Sounds like the meds aren't working anymore. Sometimes they poop out, and sometimes new problems will overwhelm them. If this is the case, it's time to see your psychiatrist and tell him or her what's going on and whether you need to up the dose or try a new approach. Also sounds like the therapy isn't working either, at least not yet, so it might also be time if you've been seeing this counselor for awhile to see someone more attuned to you or more expert in treating anxiety problems. Life doesn't stop just because you're an anxiety sufferer -- life keeps happening with new challenges. If new challenges prove more than you can handle, it means you haven't fixed your problem yet. Medication only tamps down symptoms, it doesn't cure anything, and therapy more often doesn't work than works, but there's always another therapist out there who might be better for you. In the meantime, has your counselor taught you any relaxation techniques to help you when things start to spiral?
Wow, I'm very sorry to read this and that you are feeling this way. Can you call your doctor? Even when on medication, people will (and are supposed to as we are human) have good and bad days but if this is frequent, constant or going to a level that is such you really can't cope, you need to touch base with your doctor. Perhaps your med isn't working any longer, perhaps you need another dose, perhaps you need a second medication added. I don't know but your doctor should be able to help you with a treatment plan.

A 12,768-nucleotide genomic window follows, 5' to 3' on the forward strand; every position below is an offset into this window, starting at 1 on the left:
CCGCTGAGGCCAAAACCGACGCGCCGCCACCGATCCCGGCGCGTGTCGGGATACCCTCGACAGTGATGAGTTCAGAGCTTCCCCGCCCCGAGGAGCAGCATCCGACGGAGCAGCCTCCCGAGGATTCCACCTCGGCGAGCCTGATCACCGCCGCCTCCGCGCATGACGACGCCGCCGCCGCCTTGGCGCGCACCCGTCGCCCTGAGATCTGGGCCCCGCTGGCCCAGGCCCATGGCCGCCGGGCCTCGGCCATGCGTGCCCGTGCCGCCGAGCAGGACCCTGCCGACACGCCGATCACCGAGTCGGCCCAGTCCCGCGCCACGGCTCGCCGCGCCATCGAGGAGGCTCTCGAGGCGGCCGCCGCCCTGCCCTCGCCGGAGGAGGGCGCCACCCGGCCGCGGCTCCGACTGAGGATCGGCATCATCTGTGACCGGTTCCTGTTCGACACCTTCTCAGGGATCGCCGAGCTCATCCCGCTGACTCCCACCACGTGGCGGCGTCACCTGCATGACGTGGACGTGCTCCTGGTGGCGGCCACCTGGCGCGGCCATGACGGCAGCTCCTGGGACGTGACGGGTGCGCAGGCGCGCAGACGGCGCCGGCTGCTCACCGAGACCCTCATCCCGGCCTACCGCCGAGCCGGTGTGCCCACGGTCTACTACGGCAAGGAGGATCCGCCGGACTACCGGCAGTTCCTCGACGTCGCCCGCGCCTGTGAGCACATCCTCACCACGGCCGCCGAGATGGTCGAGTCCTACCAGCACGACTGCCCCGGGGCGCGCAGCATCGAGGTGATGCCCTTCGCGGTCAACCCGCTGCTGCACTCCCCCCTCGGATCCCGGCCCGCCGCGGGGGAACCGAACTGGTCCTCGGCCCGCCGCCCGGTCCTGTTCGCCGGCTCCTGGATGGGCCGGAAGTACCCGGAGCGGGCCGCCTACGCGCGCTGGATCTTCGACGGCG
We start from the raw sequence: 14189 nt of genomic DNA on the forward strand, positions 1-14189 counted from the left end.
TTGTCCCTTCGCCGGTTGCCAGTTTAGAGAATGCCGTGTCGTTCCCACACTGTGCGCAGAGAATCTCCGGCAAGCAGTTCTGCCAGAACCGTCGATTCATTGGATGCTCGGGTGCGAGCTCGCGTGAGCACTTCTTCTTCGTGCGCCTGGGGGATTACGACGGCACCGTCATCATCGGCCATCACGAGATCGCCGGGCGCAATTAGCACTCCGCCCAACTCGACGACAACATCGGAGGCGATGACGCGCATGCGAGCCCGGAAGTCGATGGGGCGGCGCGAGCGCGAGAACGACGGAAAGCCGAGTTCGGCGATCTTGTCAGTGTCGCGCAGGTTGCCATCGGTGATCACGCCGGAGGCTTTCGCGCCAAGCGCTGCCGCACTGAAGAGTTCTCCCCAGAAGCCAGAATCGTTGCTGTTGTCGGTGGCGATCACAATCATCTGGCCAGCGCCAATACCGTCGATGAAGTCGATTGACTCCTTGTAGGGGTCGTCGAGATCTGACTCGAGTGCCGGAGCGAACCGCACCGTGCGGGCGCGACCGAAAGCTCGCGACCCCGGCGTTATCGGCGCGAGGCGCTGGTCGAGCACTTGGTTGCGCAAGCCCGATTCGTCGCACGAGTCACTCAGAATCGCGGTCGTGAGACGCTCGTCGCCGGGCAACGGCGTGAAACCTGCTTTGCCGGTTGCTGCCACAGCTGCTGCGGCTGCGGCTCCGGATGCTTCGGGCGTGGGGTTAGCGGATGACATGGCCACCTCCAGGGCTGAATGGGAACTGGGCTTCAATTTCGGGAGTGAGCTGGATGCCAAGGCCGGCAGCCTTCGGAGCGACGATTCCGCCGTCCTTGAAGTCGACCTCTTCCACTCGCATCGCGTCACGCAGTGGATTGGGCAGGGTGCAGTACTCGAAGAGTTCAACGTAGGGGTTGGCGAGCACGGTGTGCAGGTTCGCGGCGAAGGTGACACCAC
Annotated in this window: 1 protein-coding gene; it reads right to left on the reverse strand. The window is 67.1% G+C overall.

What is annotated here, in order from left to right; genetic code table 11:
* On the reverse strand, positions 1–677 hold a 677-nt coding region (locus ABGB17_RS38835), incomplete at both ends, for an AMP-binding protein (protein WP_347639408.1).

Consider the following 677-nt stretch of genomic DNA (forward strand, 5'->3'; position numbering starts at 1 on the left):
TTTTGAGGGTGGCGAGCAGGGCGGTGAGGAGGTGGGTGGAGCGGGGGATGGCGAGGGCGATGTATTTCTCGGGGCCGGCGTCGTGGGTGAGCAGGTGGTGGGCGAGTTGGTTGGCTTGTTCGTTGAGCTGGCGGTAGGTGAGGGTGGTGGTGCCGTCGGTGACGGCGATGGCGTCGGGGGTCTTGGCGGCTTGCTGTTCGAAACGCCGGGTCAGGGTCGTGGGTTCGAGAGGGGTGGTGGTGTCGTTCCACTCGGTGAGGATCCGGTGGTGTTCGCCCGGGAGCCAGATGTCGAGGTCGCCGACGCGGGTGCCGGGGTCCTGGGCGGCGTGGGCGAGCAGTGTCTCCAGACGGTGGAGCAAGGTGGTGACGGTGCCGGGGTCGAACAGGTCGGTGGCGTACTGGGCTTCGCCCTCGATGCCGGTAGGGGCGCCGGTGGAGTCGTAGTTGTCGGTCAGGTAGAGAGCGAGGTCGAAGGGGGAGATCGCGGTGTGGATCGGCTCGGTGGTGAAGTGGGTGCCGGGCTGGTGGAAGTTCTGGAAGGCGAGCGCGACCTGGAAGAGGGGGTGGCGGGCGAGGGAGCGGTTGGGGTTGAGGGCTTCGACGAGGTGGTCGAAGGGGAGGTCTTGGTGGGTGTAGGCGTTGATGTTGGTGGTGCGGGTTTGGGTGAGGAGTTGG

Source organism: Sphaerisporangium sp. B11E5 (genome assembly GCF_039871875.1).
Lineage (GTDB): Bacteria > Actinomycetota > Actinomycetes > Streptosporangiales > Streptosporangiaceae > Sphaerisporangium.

Also, do you do any type of therapy? Coping skills are essential. And is something triggering this? Keep a journal to help narrow down what may fuel this if there is anything.
My son often tells me he feels like he wants to jump out of his skin. He has sensory disorder and anxiety both. In all seriousness, this is greatly helped by exercise. Things that work for him are weight baring exercises. So, lift some weights if you are able (in good health to do so)-- even just light dumb bells. Go for a swim (the perfect nervous system exercise as it hits the deep pressure needed, resistance both). Carry something heavy around your house. All of that works on the nervous system. Then pounding sensations such as marching, skipping, running, etc. can help. Linear movements such as stationary bike riding (or real if you do that) also is very soothing to the nervous system. He also works on breathing exercises that calm him 'in the moment'. Breath in for 3, hold 3, breath out for 3, hold 3, repeat. These are big deep breaths which you will naturally have to do to get to a count of 3.
Let us know how you are doing!